--Lucretius, tr. Melville]

[Socrates (470/469 – 399 BCE), "
Phaedrus" via Loeb. (This is the one on the Comp Lit MA exam)

Cicero (107-44 BCE): rhetoric, eloquence, persuasion
glossary of rhetorical terms
the Princeton Encylopedia of Poetry and Poetics, 2013, is now on-line for Penn.
Against Catiline ("In Catilinam ") 1: Perseus;  Latin/Interlinear English & Hathii Trust book version of this; Loeb tr. C. Macdonald; tr. Young. tr Grant
Further reading:
"De Inventione': Loeb (tr. H.M. Hubbell) (early Cicero, wherein rhetoric is defined in terms of "Invention, Arrangement, Expression, Memory, Delivery" and oratory is categorized as "epideictic, deliberative or forensic." Much of the book is devoted to the forensic, preseniting an oration in a law court). 
"On Oratory" –– outline –– notable here because it is a dialog: Loeb (Suttan/Rackhan tr., 1942); Tr. Watson & html (1860):
"Orator": Loeb & Guttenberg
Rhetorica ad Herennium (c. 80 B.C.E.), often attributed to Cicero: 1954 tr & retyped & Loeb

(c. 99 - c. 55 BCE): Of Things' Nature –– discursive verses
My intro.
De Rerum Natura Chapter 2, lines 1-332 (optional: go to line 729):
Mellville tr of ch. 2 (I recommend starting with this); review of this tr.
Further Reading:
Perseus: bilingual; toggle top English on upper right for William Elory Leonard tr.; links to English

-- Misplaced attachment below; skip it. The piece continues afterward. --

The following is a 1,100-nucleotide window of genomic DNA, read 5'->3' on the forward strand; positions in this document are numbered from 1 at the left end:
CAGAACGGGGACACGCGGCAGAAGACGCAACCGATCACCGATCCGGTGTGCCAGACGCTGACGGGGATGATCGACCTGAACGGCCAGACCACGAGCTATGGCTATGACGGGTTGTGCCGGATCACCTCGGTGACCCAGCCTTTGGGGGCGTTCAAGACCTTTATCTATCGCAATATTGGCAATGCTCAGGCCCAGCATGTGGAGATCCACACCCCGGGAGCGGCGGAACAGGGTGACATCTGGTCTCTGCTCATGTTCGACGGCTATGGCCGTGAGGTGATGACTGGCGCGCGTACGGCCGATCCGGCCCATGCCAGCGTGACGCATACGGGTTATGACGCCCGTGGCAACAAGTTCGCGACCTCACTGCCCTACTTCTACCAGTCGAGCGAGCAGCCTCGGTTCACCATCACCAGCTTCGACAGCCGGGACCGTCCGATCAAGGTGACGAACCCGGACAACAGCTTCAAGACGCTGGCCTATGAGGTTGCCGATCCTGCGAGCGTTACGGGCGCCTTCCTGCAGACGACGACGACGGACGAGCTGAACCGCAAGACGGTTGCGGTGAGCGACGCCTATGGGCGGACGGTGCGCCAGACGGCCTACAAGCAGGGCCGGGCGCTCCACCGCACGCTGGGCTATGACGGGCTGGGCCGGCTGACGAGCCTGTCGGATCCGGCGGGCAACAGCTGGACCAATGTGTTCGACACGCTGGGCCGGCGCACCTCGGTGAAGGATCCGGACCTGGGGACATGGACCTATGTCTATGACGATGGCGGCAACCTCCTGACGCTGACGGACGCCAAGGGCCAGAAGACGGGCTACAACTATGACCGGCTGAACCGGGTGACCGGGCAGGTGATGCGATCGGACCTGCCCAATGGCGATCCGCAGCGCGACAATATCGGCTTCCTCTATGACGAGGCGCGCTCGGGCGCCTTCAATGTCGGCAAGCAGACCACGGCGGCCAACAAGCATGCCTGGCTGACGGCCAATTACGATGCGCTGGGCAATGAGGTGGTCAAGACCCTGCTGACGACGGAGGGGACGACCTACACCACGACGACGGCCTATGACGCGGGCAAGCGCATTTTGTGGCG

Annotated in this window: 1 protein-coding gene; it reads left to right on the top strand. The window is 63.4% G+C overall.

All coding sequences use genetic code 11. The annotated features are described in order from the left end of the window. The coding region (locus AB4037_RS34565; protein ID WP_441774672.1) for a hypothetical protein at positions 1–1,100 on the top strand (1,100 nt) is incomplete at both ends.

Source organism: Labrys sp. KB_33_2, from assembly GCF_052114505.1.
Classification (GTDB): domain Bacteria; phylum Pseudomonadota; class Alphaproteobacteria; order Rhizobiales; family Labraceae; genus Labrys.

Loeb: W.H.D Rouse tr. (1924) revised by M.F. Smith
Leonard/Guttenberg (1916)
William Mallock's 1900 adaption (note opening here is beg. of book 2)
Martin Ferguson Smith (1969): prose; see intro and outline of themes preceding each book.
Stallings tr. ch. 2, 1-332
John Selby Watson, prose, and John Mason G ood verse (1851)
H. A. .J. Munroe (1866/1891) (prose); Latin
Cyri Baily Latin edn (1922)
Stephen Greenblatt: prose synopsis of key points from Swerve (2012): what is the difference between this paraphrase and the poem? Is thi the heresy of paraphrase. Note: all his quotes from Lurcretius are from a prose translation and he scaresely discusses how the poem is any different than a prose work, except for its oft remarked beauty. Is this is long-term form of de-versificatiion as discussed by Godzich/Kittay below? Beware Greenblatt's thesis.
Henri Bergson, Extraits de Lucrèce, Paris, Delagrave (1884); English tr. The Philosphy of Poetry
George Santayana, Three Philosophical Poets (1910)
Epicurus (341–270 B.C.): Principal Doctrines | Vatican Sayings | Letter to Menoeceus | Letter to Herodotus | Letter to Pythocles | Letter to Idomeneus | Last Will
Diogenes Laertius (early 200s A.D., biographer of Epicurus): Lives of Eminent Philosophers, book X

Translate a passage from Lucrtetious or Heraklitus. Compare dfferent translations. Take a passage of Lucretius and put it into prose.